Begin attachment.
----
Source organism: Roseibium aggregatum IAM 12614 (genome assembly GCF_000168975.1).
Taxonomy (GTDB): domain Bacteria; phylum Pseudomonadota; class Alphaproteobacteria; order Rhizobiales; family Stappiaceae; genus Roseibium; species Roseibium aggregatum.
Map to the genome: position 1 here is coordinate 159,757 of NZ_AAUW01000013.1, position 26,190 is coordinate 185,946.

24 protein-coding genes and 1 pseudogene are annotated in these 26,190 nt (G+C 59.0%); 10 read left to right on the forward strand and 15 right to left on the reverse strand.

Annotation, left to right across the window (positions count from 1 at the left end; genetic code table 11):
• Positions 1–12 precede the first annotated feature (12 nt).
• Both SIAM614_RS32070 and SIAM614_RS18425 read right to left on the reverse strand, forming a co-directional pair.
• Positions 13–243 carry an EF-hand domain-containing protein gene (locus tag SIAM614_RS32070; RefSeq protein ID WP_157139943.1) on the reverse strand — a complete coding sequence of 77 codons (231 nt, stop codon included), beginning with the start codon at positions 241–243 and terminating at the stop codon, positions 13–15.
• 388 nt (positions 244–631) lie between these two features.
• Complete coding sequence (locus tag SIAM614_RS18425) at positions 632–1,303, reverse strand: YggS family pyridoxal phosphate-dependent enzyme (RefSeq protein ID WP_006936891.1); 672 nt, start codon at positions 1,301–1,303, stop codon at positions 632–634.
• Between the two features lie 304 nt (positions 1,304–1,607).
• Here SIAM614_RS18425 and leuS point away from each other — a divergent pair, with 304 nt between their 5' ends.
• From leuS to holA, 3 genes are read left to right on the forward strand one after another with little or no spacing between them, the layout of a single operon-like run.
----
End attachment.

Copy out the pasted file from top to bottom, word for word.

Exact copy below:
Source organism: Roseibium aggregatum IAM 12614 (genome assembly GCF_000168975.1).
Taxonomy (GTDB): domain Bacteria; phylum Pseudomonadota; class Alphaproteobacteria; order Rhizobiales; family Stappiaceae; genus Roseibium; species Roseibium aggregatum.
Map to the genome: position 1 here is coordinate 159,757 of NZ_AAUW01000013.1, position 26,190 is coordinate 185,946.

24 protein-coding genes and 1 pseudogene are annotated in these 26,190 nt (G+C 59.0%); 10 read left to right on the forward strand and 15 right to left on the reverse strand.

Annotation, left to right across the window (positions count from 1 at the left end; genetic code table 11):
• Positions 1–12 precede the first annotated feature (12 nt).
• Both SIAM614_RS32070 and SIAM614_RS18425 read right to left on the reverse strand, forming a co-directional pair.
• Positions 13–243 carry an EF-hand domain-containing protein gene (locus tag SIAM614_RS32070; RefSeq protein ID WP_157139943.1) on the reverse strand — a complete coding sequence of 77 codons (231 nt, stop codon included), beginning with the start codon at positions 241–243 and terminating at the stop codon, positions 13–15.
• 388 nt (positions 244–631) lie between these two features.
• Complete coding sequence (locus tag SIAM614_RS18425) at positions 632–1,303, reverse strand: YggS family pyridoxal phosphate-dependent enzyme (RefSeq protein ID WP_006936891.1); 672 nt, start codon at positions 1,301–1,303, stop codon at positions 632–634.
• Between the two features lie 304 nt (positions 1,304–1,607).
• Here SIAM614_RS18425 and leuS point away from each other — a divergent pair, with 304 nt between their 5' ends.
• From leuS to holA, 3 genes are read left to right on the forward strand one after another with little or no spacing between them, the layout of a single operon-like run.